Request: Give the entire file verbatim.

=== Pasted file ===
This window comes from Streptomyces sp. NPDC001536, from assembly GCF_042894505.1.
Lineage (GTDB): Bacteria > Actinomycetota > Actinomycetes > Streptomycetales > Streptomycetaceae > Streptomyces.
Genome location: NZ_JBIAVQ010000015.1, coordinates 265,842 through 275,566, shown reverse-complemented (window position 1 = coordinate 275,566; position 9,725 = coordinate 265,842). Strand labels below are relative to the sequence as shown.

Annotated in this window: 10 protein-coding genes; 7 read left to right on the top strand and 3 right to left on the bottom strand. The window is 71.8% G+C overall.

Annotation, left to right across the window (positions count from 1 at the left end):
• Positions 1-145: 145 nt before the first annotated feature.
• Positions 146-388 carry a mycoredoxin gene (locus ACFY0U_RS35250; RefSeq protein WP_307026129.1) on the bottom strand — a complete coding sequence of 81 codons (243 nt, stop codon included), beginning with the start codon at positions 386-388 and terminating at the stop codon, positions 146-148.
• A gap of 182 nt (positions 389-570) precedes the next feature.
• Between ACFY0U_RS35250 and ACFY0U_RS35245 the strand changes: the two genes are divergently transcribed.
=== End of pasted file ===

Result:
This window comes from Streptomyces sp. NPDC001536, from assembly GCF_042894505.1.
Lineage (GTDB): Bacteria > Actinomycetota > Actinomycetes > Streptomycetales > Streptomycetaceae > Streptomyces.
Genome location: NZ_JBIAVQ010000015.1, coordinates 265,842 through 275,566, shown reverse-complemented (window position 1 = coordinate 275,566; position 9,725 = coordinate 265,842). Strand labels below are relative to the sequence as shown.

Annotated in this window: 10 protein-coding genes; 7 read left to right on the top strand and 3 right to left on the bottom strand. The window is 71.8% G+C overall.

Annotation, left to right across the window (positions count from 1 at the left end):
• Positions 1-145: 145 nt before the first annotated feature.
• Positions 146-388 carry a mycoredoxin gene (locus ACFY0U_RS35250; RefSeq protein WP_307026129.1) on the bottom strand — a complete coding sequence of 81 codons (243 nt, stop codon included), beginning with the start codon at positions 386-388 and terminating at the stop codon, positions 146-148.
• A gap of 182 nt (positions 389-570) precedes the next feature.
• Between ACFY0U_RS35250 and ACFY0U_RS35245 the strand changes: the two genes are divergently transcribed.